Improving recruitment to primary care trials some lessons from the use of modern marketing techniques

Colwell, B. and Mathers, N. and Ng, C.J. and Bradley, A. (2012) Improving recruitment to primary care trials some lessons from the use of modern marketing techniques. British Journal of General Practice, 62 (602). pp. 496-498. ISSN 0960-1643,

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Successful recruitment to primary care studies is critical if high quality research is to be undertaken and if the research findings are to be representative of the population being researched.1 However, a recent survey of UK primary care trials found that problems with recruitment was the norm; for example, over half of the trials reported in one study ran past their recruitment timetable or had to seek additional funding to complete their data collection.2 Non-completion of studies is costly both in economic terms as well as in participants time. It is discouraging to the participation of primary care professionals in research if it is perceived that completion of a trial is both difficult and a potential waste of their resources. Non-completion can also increase the reluctance of funders to support primary care research.3�5 In an effort to facilitate primary care research, the National Institute for Health Research (NIHR) Primary Care Research Network (PCRN) was set up in 2006. One of its key aims is to provide local researchers with the means to achieve better recruitment into primary care studies.6 Since the PCRN�s inception, it has become clear that there is not a �one size fits all� recruitment strategy. There are marked differences between the approaches adopted by academia and industry to trial recruitment: in industry, practices may be treated as a �research substrate� rather than as �active partners� (the NIHR approach) and are generally offered financial incentives for each individual patient recruited.7 Other differences include a greater emphasis on marketing and communication strategies by industry and recognition of the need to create a �strong identity� for the study, reinforced by project material that has a �strong visual impact�.6 As the demand on general practice time grows, there is the real risk that invitations to take part in research will be buried among the myriad communications received by general practices. In industry, marketing techniques, such as viral marketing, have been developed to maximise �product identification� and to spread the message as widely as possible in the most memorable way to attract public attention, which is ultimately reflected in increased sales.8 Viral marketing depends on a high �pass-along� rate to deliver a message transmitted in an �exponentially growing way�.9,10 Many criteria must be met for viral marketing to be successful but for the purpose of this study we aimed to use three basic criteria for the recruitment of general practices to a research project; in other words, �giving the right message to the right messengers in the right environment�.9 This paper describes the recruitment strategies employed by a research team to recruit practices and patients to a randomised controlled trial of a patient decision aid (PANDAs), that supports shared decision making by clinicians and people with type 2 diabetes mellitus. It describes how the research team approached and maximised the recruitment of practices using a combination of modified marketing techniques and traditional recruitment methods (Box 1 and 2).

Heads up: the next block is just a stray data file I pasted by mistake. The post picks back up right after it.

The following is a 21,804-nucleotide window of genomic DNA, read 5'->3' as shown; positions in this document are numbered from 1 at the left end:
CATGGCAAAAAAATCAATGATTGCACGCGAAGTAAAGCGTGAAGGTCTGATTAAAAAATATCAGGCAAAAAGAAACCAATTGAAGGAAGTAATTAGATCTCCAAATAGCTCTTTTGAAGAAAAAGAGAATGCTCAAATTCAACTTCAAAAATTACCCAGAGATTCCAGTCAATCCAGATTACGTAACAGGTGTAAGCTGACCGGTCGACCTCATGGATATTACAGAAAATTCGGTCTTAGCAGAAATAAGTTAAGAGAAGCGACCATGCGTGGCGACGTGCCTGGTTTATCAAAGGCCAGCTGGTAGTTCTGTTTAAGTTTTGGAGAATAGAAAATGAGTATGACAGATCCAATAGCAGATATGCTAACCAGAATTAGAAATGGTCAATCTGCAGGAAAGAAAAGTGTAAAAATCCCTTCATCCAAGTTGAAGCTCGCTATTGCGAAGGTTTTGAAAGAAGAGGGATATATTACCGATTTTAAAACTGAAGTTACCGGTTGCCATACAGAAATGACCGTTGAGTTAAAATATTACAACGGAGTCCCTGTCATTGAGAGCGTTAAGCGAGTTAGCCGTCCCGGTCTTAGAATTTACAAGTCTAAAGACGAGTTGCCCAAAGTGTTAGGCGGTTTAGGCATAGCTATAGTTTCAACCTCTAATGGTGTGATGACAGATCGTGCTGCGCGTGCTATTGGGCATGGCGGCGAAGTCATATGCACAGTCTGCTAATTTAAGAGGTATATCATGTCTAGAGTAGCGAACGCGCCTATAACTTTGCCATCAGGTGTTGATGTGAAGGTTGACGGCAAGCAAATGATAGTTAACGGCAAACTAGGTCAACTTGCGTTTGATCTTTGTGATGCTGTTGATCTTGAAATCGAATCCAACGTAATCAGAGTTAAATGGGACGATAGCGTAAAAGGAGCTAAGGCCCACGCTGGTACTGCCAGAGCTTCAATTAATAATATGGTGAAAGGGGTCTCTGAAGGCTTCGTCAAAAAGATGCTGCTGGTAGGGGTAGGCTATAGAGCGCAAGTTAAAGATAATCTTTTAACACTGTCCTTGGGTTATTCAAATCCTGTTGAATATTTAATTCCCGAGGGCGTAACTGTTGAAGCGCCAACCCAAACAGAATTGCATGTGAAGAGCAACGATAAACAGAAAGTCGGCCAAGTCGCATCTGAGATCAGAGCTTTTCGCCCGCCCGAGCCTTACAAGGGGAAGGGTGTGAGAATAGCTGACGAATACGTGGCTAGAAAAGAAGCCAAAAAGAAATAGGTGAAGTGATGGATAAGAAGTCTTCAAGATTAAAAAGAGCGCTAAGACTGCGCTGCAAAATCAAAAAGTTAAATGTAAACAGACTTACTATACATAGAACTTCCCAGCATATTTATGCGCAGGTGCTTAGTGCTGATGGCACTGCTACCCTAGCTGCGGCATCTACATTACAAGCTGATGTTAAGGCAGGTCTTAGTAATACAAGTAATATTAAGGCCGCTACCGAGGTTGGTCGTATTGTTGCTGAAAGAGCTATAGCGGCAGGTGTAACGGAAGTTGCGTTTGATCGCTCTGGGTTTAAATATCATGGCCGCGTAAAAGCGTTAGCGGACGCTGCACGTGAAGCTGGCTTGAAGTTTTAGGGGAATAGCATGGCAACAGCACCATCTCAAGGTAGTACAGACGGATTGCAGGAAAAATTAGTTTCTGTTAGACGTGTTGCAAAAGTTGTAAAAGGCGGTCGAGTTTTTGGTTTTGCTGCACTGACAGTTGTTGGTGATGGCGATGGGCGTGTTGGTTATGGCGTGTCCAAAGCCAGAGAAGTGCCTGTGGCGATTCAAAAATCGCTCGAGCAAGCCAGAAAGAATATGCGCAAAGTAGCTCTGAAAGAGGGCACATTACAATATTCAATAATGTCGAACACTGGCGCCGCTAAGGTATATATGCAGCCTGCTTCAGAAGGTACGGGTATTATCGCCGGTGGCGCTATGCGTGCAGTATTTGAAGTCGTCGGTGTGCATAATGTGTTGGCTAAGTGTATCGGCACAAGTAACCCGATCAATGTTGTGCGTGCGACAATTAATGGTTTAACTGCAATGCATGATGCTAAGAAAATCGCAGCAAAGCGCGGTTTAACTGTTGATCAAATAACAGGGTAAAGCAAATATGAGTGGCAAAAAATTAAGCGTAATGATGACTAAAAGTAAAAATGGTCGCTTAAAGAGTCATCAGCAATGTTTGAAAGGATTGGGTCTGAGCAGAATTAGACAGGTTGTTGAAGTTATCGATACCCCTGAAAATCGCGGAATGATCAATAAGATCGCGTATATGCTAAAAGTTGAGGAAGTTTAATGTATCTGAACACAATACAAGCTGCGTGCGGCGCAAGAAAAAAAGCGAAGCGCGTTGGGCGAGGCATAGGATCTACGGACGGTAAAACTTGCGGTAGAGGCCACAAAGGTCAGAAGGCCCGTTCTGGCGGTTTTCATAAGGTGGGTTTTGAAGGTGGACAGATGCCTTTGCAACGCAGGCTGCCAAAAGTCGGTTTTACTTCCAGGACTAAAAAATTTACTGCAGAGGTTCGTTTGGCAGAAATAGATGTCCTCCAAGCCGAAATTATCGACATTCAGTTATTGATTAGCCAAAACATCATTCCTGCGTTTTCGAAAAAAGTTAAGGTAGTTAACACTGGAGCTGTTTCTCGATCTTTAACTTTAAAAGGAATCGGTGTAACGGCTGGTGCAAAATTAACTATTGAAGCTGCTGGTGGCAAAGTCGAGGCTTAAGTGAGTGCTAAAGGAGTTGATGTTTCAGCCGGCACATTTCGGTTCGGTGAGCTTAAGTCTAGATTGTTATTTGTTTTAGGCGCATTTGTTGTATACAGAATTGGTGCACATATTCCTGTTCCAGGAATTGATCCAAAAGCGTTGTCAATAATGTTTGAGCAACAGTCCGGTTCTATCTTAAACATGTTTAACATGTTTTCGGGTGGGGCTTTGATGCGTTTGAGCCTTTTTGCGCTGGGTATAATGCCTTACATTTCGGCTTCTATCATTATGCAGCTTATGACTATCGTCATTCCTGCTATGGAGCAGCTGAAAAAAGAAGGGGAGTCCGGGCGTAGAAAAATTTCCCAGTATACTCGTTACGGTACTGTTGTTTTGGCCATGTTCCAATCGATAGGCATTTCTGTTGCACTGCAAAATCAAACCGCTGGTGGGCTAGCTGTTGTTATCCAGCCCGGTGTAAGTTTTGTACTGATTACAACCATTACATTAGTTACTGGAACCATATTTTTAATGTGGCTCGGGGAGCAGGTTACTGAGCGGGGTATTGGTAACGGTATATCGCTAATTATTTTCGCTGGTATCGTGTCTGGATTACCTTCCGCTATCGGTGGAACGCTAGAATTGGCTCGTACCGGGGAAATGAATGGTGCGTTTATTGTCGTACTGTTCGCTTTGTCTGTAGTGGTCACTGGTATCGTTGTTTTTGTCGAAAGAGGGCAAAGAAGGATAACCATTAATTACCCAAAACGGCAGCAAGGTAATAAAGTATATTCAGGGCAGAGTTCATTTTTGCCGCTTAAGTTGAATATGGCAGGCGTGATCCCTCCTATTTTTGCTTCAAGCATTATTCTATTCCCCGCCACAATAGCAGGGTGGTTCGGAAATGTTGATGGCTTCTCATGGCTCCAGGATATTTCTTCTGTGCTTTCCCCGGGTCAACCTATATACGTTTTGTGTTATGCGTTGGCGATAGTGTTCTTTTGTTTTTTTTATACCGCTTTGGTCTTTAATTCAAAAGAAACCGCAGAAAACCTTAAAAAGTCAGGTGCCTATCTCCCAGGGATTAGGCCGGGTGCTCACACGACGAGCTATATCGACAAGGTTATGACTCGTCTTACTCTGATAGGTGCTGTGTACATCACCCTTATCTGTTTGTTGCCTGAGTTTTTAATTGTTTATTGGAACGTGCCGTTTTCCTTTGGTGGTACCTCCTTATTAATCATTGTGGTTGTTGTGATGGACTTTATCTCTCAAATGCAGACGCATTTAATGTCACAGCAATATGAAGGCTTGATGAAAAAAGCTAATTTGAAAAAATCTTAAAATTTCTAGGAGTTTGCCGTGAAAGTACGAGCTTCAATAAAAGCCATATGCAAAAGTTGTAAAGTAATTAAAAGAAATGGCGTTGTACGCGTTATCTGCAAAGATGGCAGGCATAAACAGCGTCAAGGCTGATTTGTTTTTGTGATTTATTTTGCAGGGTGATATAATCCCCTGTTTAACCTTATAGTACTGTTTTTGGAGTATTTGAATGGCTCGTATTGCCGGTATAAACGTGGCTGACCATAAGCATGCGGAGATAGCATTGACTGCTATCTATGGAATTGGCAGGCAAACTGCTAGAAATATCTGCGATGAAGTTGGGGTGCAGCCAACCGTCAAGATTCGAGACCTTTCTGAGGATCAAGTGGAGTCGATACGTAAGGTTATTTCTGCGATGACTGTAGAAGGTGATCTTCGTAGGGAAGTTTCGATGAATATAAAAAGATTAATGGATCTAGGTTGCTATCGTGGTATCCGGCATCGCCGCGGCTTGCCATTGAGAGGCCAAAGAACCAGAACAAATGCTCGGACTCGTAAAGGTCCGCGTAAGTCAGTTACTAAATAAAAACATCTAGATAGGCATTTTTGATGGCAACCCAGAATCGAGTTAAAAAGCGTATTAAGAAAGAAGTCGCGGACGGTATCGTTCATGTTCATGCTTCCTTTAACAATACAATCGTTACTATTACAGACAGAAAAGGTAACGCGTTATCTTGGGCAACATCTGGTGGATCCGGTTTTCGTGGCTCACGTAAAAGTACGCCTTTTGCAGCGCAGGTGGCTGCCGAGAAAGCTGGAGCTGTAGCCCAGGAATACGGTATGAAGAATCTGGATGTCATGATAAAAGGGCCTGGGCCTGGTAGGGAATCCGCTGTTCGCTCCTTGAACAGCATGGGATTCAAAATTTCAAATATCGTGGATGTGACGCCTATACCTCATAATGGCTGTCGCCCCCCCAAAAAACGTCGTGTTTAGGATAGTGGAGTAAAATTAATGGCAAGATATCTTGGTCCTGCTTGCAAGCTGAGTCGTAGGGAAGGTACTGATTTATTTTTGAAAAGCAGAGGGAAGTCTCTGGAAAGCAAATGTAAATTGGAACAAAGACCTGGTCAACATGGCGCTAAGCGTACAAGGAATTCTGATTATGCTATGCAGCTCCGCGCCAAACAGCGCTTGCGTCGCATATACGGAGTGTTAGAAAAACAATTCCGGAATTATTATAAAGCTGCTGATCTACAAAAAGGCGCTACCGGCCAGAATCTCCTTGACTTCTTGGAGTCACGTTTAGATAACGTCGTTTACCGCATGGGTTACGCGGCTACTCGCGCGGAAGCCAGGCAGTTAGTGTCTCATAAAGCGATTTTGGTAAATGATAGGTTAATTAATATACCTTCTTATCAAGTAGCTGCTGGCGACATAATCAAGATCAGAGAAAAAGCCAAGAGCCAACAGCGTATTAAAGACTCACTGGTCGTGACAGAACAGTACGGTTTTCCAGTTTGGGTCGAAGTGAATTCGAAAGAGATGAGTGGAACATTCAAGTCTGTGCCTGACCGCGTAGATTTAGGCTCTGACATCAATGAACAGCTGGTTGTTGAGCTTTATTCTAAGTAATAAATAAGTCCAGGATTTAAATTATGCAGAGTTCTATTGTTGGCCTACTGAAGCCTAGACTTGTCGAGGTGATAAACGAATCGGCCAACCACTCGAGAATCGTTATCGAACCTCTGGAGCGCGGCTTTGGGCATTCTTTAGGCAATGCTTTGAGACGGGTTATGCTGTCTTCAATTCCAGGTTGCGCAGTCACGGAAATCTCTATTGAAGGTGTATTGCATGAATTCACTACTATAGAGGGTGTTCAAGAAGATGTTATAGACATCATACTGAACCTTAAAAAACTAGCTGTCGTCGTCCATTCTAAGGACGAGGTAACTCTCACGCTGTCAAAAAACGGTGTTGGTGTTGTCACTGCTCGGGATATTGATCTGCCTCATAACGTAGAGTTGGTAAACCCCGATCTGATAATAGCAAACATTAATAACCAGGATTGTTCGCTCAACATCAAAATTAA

Item Type: Article
Additional Information: ISI Document Delivery No.: 024JS Times Cited: 1 Cited Reference Count: 10 Colwell, Brigitte Mathers, Nigel Ng, Chirk Jenn Bradley, Alastair Royal coll general practitioners London
Uncontrolled Keywords: Barriers
Subjects: R Medicine
Divisions: Faculty of Medicine
Depositing User: Ms azrahani halim
Date Deposited: 05 Nov 2014 00:54
Last Modified: 30 Dec 2014 02:32

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